India (MNN) — In 1910, the hard work of 24-year-old Watkin Roberts spurred the revival of an entire people group. Within two generations, the entire Hmar tribe, which consists of more than 700,000 people, had heard the Gospel.
Decades later, Bibles for the World is celebrating the 100-year mark since the Gospel was first spoken to the Hmar.
Today, 95 percent of the Hmar people are believers. But when Roberts first took the Gospel to the Indian tribe, just a few believed. One of the few was a man named Chawnga. Chawnga's son, Ro Pudaite, grew up to become co-founder of Bibles for the World, along with his wife, Mawii.
Mawii Pudaite says the ministry will celebrate the 100th anniversary of the coming of the Gospel to the Hmar with two grand celebrations. The Gospel Centenary Celebration will take place March 5 to 7, 2010 at Sielmat, Manipur, India.
The second celebration, the Rock Barak River Expedition, will take place from January 21 to 27, 2010 in Lakhipur, Assam, India. This celebration will begin with the dedication of the Watkin Roberts Centenary Chapel at Senvon (the grounds on which Roberts first preached the Gospel to the Hmar), and will include a celebration rally. You are invited to join in either celebration. To learn more, click here.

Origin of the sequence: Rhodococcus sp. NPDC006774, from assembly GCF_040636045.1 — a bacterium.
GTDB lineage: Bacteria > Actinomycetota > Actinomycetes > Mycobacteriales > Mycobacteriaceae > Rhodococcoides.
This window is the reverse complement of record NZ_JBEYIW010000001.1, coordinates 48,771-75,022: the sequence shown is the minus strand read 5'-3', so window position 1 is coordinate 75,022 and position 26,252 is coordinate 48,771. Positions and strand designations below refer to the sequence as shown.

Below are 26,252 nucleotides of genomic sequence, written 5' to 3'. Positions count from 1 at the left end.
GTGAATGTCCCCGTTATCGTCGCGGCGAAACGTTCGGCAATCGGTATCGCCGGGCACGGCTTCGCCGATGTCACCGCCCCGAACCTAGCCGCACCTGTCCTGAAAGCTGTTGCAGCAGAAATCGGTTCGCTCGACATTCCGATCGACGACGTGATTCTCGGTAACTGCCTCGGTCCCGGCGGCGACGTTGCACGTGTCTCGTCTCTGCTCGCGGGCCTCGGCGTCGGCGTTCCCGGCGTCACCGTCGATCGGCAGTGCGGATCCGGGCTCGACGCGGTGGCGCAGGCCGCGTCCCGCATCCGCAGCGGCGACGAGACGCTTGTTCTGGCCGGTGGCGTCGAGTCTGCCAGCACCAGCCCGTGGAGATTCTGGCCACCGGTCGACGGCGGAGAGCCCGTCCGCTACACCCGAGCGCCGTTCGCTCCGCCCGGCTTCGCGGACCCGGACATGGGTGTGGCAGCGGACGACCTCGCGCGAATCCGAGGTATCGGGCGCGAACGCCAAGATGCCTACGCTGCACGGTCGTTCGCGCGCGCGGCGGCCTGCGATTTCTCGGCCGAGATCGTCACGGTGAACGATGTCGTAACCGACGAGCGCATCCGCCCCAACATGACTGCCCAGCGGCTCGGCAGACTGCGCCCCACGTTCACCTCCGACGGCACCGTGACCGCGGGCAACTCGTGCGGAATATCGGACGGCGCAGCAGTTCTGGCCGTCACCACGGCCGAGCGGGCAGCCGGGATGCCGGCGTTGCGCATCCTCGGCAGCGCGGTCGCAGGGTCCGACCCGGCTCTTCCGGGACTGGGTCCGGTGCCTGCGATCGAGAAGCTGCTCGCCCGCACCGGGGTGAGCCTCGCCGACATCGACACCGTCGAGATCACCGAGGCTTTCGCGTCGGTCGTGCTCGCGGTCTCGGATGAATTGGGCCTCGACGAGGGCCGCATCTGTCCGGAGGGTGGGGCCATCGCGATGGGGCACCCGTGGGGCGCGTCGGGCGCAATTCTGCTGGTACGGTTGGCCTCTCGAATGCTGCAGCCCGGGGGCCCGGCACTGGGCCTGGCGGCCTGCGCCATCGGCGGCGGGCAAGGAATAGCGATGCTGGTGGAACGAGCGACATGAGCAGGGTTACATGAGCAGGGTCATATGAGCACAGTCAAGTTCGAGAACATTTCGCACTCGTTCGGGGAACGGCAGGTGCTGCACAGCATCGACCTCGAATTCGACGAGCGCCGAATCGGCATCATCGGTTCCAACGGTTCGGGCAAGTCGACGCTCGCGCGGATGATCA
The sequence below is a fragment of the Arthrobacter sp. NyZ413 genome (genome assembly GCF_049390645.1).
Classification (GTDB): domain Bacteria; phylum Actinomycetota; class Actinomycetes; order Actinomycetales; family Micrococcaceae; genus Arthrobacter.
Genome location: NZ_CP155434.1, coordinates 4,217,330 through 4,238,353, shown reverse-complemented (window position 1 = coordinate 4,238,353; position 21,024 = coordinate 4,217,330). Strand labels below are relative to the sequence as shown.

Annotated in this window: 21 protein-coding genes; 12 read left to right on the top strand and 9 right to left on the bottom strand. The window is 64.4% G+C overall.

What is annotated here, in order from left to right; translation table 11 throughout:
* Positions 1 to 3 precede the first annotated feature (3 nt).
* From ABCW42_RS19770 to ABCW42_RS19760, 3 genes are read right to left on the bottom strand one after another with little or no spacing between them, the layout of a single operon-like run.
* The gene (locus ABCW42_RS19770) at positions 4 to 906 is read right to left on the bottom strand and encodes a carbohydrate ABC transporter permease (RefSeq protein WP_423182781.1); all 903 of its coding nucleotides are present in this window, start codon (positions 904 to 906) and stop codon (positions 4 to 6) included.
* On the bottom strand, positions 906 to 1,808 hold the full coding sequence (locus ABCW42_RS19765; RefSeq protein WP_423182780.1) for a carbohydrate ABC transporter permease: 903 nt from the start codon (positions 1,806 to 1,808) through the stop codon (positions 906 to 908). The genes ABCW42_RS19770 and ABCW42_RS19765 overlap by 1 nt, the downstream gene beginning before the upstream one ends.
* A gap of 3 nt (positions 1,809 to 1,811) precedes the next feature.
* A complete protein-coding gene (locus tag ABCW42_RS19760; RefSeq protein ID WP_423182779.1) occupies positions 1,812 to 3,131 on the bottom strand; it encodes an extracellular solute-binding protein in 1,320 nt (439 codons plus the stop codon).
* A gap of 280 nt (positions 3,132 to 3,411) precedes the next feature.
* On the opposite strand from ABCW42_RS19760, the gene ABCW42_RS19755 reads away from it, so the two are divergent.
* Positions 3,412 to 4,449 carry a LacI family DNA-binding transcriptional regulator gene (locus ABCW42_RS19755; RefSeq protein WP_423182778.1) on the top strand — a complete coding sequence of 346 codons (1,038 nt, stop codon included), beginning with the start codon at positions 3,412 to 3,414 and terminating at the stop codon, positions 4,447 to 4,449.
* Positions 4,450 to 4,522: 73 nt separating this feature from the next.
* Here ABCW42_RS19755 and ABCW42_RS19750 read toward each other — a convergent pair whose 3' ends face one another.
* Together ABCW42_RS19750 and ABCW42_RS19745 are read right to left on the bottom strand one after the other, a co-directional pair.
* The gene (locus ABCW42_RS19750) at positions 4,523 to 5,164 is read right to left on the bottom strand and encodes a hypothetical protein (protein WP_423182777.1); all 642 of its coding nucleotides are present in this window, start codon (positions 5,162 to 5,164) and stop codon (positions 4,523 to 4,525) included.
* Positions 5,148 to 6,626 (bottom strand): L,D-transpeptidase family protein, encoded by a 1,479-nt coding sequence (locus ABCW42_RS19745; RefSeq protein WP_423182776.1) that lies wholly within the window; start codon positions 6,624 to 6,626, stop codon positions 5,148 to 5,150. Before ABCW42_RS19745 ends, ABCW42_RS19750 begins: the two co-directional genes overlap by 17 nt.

If you are unable to join in the festivities in India, there is still a grand opportunity to celebrate. Bibles for the World will embark on a new initiative this new year to bring the Gospel message to three million more in 2010.
"Together with you and our partners, we could meet the challenge of one million copies of the New Testament and two million copies of the Gospel of John, and give the Good News to three million people who are still waiting," says Pudaite.
It only costs only $2.25 to print and distribute the entire New Testament and just $.25 to print and distribute the Gospel of John. If you would like to help Bibles for the World reach their goal through donations, click here.
"Why not send more Bibles than ever before as we celebrate this story of transformation?"